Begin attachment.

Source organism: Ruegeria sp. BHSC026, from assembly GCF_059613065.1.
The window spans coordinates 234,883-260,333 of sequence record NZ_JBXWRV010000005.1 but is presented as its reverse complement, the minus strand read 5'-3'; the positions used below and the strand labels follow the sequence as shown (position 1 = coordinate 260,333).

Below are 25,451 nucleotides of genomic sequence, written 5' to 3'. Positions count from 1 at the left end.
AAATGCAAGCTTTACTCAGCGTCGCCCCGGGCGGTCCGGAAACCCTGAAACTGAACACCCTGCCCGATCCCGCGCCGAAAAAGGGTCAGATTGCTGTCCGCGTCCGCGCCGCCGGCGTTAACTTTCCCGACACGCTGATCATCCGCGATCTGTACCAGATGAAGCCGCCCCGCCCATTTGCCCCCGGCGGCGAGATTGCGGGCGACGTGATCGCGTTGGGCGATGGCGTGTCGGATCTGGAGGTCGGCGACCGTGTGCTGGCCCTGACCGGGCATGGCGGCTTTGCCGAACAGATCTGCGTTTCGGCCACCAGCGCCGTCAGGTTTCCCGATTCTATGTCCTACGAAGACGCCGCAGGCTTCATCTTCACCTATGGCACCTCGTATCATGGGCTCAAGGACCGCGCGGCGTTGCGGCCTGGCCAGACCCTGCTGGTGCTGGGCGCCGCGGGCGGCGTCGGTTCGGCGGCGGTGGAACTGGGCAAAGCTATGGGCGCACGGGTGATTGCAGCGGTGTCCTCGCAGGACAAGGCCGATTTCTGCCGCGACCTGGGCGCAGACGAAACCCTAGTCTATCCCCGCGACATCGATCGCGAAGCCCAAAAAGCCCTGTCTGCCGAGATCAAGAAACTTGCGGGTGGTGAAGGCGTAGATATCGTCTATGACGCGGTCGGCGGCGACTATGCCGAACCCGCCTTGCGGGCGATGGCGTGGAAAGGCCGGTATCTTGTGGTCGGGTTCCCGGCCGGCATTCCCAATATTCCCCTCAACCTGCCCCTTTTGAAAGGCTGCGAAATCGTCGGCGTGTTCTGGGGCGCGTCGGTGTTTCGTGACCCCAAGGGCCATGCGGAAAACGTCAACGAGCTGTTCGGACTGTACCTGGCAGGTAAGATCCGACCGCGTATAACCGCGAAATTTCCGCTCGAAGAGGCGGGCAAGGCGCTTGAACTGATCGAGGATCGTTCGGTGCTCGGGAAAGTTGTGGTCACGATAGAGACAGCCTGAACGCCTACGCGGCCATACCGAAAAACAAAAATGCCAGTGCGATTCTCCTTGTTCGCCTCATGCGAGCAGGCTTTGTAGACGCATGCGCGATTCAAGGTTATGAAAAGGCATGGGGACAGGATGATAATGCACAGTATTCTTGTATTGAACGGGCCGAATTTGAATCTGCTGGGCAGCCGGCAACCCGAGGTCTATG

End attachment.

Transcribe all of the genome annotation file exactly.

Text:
Source organism: Ruegeria sp. BHSC026, from assembly GCF_059613065.1.
The window spans coordinates 234,883-260,333 of sequence record NZ_JBXWRV010000005.1 but is presented as its reverse complement, the minus strand read 5'-3'; the positions used below and the strand labels follow the sequence as shown (position 1 = coordinate 260,333).

Below are 25,451 nucleotides of genomic sequence, written 5' to 3'. Positions count from 1 at the left end.
AAATGCAAGCTTTACTCAGCGTCGCCCCGGGCGGTCCGGAAACCCTGAAACTGAACACCCTGCCCGATCCCGCGCCGAAAAAGGGTCAGATTGCTGTCCGCGTCCGCGCCGCCGGCGTTAACTTTCCCGACACGCTGATCATCCGCGATCTGTACCAGATGAAGCCGCCCCGCCCATTTGCCCCCGGCGGCGAGATTGCGGGCGACGTGATCGCGTTGGGCGATGGCGTGTCGGATCTGGAGGTCGGCGACCGTGTGCTGGCCCTGACCGGGCATGGCGGCTTTGCCGAACAGATCTGCGTTTCGGCCACCAGCGCCGTCAGGTTTCCCGATTCTATGTCCTACGAAGACGCCGCAGGCTTCATCTTCACCTATGGCACCTCGTATCATGGGCTCAAGGACCGCGCGGCGTTGCGGCCTGGCCAGACCCTGCTGGTGCTGGGCGCCGCGGGCGGCGTCGGTTCGGCGGCGGTGGAACTGGGCAAAGCTATGGGCGCACGGGTGATTGCAGCGGTGTCCTCGCAGGACAAGGCCGATTTCTGCCGCGACCTGGGCGCAGACGAAACCCTAGTCTATCCCCGCGACATCGATCGCGAAGCCCAAAAAGCCCTGTCTGCCGAGATCAAGAAACTTGCGGGTGGTGAAGGCGTAGATATCGTCTATGACGCGGTCGGCGGCGACTATGCCGAACCCGCCTTGCGGGCGATGGCGTGGAAAGGCCGGTATCTTGTGGTCGGGTTCCCGGCCGGCATTCCCAATATTCCCCTCAACCTGCCCCTTTTGAAAGGCTGCGAAATCGTCGGCGTGTTCTGGGGCGCGTCGGTGTTTCGTGACCCCAAGGGCCATGCGGAAAACGTCAACGAGCTGTTCGGACTGTACCTGGCAGGTAAGATCCGACCGCGTATAACCGCGAAATTTCCGCTCGAAGAGGCGGGCAAGGCGCTTGAACTGATCGAGGATCGTTCGGTGCTCGGGAAAGTTGTGGTCACGATAGAGACAGCCTGAACGCCTACGCGGCCATACCGAAAAACAAAAATGCCAGTGCGATTCTCCTTGTTCGCCTCATGCGAGCAGGCTTTGTAGACGCATGCGCGATTCAAGGTTATGAAAAGGCATGGGGACAGGATGATAATGCACAGTATTCTTGTATTGAACGGGCCGAATTTGAATCTGCTGGGCAGCCGGCAACCCGAGGTCTATG